As a vegan, there are certain cooking milestones you celebrate.
For me, those milestones have included learning what to do with that strange white substance called tofu, making vegan yogurt, and making vegan chai.
Most recently, it’s been learning to make my own veggie burgers.
My latest success has been this vegan, gluten-free Black Bean Burger. (I know, I know – a black bean burger, how very Charlotte of me.)
This burger was inspired by the Chipotle Black Bean Burger in Lukas Volger’s very excellent little cookbook, Veggie Burgers Every Which Way. I did make some significant changes, however. I replaced the breadcrumbs and flour with oats to make it gluten free. I added some cumin and doubled the cilantro. I used canned beans. I also replaced the brown rice with white basmati, which, in addition to cooking in half the time, makes for a much lighter burger.
This was easily the best black bean burger I’ve had – and I live in Charlotte, City of Black Bean Burgers. I’ll never buy a frozen black bean burger again. And neither will you, once you see how easy and inexpensive these are.
Ingredients for Vegan Gluten Free Chipotle Black Bean Burgers
1 Cup Cooked White Basmati Rice
3/4 Cup TVP (I used Bob’s Red Mill Organic)
2/3 Cup Boiling Water
1 Can Black Beans, rinsed and drained
1/2 Large Yellow Onion, diced
1/2 Cup Corn (frozen, canned, or sliced fresh off the cobb)
1/2 Teaspoon Cumin
1 Teaspoon Sea Salt
2/3 Cup Quick or Old-Fashioned Oats
3 Chipotle Chili Peppers in adobo sauce, minced, plus 1 Tablespoon adobo sauce (I used Embasa brand, which is gluten-free)
Juice of one Lime
Directions for Vegan Gluten Free Black Bean Veggie Burgers
If you don’t have leftover cooked rice, put the rice on to cook first. 1/3 cup white basmati rice and 2/3 cup water will yield approximately 1 cup of cooked rice.
Pour the boiling water over the TVP, stir, and let it sit for 10 minutes.
Put 1/4 cup beans and the diced onion into the food processor and pulsed until coarsely blended. It won’t be completely smooth because of the lack of liquid. That’s fine.
Put the rest of the beans in a mixing bowl and mash with a potato masher. You want these beans to be more chunky. A few whole beans in the mixture is fine.
Add the corn, cumin, salt, cilantro, and chipotle peppers and sauce. Stir gently a few times, just to mix.
Scrape the beans and onions from the food processor into the mixing bowl.
Pour the oats into the food processor and pulse several times, until some of the oats are powdery.
Pour the oats into the mixing bowl.
By this time the TVP should be ready. Add to mixing bowl as well.
Add the lime juice (you’ll need its liquid at this point). Mix to combine.
Finally, add the rice and stir.
With your hands, shape the bean mixture into balls and flatten into patties. (This makes 6 large patties or 8 medium patties.)
At this point, most recipes tell you to let the patties sit for 10 minutes or so the filler can absorb excess moisture. Maybe because I used oats instead of bread crumbs, or maybe because I rinsed and drained my beans instead of using the “bean juice” from the can, but my patties seemed firm and dry. So I just let them sit about five minutes while I rinsed the food processor and mixing bowls.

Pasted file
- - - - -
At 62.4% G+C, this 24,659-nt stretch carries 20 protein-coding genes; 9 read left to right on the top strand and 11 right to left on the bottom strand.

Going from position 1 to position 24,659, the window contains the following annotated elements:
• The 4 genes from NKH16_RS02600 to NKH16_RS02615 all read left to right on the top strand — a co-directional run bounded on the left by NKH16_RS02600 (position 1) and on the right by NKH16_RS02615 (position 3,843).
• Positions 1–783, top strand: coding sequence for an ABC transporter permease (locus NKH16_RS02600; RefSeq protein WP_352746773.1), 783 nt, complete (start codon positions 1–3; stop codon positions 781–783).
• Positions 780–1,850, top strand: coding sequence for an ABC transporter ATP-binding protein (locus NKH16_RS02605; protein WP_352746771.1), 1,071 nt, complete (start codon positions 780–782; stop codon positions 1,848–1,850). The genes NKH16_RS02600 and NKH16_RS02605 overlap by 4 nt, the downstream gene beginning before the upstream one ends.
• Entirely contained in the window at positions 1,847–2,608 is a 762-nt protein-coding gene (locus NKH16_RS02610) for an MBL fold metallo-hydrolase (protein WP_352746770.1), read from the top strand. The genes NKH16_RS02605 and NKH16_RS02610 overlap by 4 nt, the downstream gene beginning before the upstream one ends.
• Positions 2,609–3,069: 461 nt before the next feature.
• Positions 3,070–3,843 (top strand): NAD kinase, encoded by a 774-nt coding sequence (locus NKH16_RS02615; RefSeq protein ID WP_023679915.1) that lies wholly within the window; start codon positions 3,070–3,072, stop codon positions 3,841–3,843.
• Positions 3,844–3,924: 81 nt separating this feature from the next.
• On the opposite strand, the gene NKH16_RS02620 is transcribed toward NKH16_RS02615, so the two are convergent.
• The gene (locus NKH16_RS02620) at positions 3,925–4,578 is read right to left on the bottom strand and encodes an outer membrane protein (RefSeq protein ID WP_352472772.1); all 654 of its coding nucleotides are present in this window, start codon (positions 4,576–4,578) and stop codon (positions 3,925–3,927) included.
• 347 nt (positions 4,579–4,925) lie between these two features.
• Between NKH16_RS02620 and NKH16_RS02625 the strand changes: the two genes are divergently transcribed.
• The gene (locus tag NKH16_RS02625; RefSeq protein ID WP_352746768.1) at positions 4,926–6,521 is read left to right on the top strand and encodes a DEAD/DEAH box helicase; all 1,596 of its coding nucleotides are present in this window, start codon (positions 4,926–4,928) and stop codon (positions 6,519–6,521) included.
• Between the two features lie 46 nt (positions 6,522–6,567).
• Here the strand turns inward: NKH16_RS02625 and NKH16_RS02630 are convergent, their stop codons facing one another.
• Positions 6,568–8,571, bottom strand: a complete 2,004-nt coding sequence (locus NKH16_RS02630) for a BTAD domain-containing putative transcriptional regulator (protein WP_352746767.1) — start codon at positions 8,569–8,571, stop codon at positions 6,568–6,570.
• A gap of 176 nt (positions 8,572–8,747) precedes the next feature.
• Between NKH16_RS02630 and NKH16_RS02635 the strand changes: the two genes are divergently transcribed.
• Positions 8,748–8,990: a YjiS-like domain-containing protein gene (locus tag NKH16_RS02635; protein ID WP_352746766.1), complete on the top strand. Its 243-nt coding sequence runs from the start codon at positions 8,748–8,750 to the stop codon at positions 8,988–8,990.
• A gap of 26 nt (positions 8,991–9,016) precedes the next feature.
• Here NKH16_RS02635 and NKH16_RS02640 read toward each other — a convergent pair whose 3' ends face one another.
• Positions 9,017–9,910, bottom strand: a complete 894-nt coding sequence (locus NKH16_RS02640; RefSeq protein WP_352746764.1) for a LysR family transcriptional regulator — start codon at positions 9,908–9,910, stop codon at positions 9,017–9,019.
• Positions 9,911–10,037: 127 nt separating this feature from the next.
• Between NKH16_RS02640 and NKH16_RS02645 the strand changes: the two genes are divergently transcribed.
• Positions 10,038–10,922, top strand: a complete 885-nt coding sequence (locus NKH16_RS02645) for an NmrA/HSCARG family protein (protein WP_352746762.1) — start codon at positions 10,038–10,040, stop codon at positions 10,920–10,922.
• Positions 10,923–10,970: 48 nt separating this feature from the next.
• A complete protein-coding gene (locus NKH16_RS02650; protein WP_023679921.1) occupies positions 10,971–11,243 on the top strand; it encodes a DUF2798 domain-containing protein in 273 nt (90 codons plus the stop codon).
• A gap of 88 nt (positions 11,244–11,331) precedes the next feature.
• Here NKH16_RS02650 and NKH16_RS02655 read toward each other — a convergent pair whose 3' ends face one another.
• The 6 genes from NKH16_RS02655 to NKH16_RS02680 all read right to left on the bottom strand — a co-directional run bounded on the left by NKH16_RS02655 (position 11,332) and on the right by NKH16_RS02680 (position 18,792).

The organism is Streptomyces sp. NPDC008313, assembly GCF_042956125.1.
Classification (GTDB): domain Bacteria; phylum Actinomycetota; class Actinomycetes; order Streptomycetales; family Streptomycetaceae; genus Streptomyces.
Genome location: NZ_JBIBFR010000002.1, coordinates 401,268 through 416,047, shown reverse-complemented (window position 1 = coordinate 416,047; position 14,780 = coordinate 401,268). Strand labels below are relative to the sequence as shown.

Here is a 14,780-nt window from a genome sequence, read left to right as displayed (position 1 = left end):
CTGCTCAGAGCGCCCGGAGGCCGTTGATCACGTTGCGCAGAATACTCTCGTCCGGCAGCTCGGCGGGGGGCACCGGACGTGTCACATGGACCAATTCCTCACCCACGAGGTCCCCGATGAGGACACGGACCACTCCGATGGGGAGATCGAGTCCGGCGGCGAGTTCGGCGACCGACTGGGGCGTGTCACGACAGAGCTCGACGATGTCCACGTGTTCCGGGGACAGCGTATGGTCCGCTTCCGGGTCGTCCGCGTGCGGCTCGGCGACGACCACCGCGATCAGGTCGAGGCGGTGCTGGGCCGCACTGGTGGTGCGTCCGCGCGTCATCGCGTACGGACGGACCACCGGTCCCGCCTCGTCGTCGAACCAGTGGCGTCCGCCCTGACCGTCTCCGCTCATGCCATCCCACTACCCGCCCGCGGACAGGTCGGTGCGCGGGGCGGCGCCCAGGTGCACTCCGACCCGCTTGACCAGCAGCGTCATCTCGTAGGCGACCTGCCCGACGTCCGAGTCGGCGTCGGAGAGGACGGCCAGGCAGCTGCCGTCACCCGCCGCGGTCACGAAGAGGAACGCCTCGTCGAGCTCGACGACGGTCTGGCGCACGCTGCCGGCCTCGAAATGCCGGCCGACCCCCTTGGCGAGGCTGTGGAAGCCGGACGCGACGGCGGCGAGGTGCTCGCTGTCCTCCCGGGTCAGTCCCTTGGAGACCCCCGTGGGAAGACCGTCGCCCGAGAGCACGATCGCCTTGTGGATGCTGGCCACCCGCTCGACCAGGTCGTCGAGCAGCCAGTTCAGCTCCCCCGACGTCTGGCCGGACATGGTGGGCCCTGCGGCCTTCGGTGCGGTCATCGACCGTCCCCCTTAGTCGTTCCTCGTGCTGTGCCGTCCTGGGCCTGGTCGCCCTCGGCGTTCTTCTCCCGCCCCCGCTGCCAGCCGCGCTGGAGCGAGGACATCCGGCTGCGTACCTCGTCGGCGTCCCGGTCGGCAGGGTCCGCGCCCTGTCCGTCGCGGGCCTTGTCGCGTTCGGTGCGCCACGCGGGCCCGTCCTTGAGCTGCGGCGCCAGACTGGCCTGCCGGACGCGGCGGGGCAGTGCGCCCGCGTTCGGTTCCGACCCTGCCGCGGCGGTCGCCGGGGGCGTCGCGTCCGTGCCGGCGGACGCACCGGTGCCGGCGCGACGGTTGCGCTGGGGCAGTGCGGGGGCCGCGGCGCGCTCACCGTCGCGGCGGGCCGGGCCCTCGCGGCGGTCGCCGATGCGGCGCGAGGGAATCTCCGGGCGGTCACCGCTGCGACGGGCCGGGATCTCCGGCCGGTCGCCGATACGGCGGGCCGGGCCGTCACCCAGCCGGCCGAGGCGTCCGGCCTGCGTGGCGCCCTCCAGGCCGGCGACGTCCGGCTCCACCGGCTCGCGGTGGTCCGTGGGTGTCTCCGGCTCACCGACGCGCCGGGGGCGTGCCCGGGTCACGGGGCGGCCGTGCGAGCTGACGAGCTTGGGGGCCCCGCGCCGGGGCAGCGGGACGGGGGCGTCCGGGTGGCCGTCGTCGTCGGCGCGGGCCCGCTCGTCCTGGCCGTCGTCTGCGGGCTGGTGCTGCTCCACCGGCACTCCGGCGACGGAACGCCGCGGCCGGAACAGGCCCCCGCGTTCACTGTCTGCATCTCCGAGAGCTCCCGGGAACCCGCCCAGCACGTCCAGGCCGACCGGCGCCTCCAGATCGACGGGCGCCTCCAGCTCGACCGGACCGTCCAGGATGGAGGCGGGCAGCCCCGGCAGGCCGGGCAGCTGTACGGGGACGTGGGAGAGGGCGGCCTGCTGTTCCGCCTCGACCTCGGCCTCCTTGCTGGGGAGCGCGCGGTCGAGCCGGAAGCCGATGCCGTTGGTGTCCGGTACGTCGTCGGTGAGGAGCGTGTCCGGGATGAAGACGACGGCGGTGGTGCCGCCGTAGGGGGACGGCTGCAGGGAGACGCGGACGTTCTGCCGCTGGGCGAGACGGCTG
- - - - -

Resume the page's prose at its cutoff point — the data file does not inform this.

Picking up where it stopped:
Heat a tablespoon of oil in a large frying pan and – gently! – fry the patties over medium heat, about 5 minutes each side. This should get them nice and brown on each side. Carefully, remove the first batch from the pan (they’re still fragile at this point), add more oil, and fry the second batch.
Here’s the genius part. Put the patties in an oven preheated to 375 and bake for 10 minutes. This not only ensures the burgers are cooked all the way through, but really firms up the texture. You could even reheat these on the grill without the burgers falling apart.
I served on buns with tomato, red onion, avocado, and Vegenaise. Gluten-free people will, of course, want to choose a gluten-free bun. Because of the rice in the burger, it’s also tasty to eat bun-less, topped with guacamole and maybe some unsweetened vegan yogurt. It would also be excellent on a salad.
Don’t use vegetable oil.
Use organic coconut oil or organic extra virgin olive oil.
Usually, I only specify a specific oil if it makes a difference in the outcome of a recipe. (Canola oil has a high smoke point and neutral flavor, better for say, frying samosas and pakoras; olive oil has a lower smoke point but a more distinct flavor that I find a must in Italian and Greek food). So if I say “vegetable oil” or “your favorite cooking oil” I mean it’s fine to use whatever (non-animal) oil is in your cabinet and it won’t significantly change the outcome of a recipe (as long as it’s not animal-based).
Olive oil would definitely work well in this recipe. I’m not sure about the flavor of coconut oil in these burgers, though. If you make these with coconut oil please write back and let me know how they were!
P.S. You’re right, organic is always best!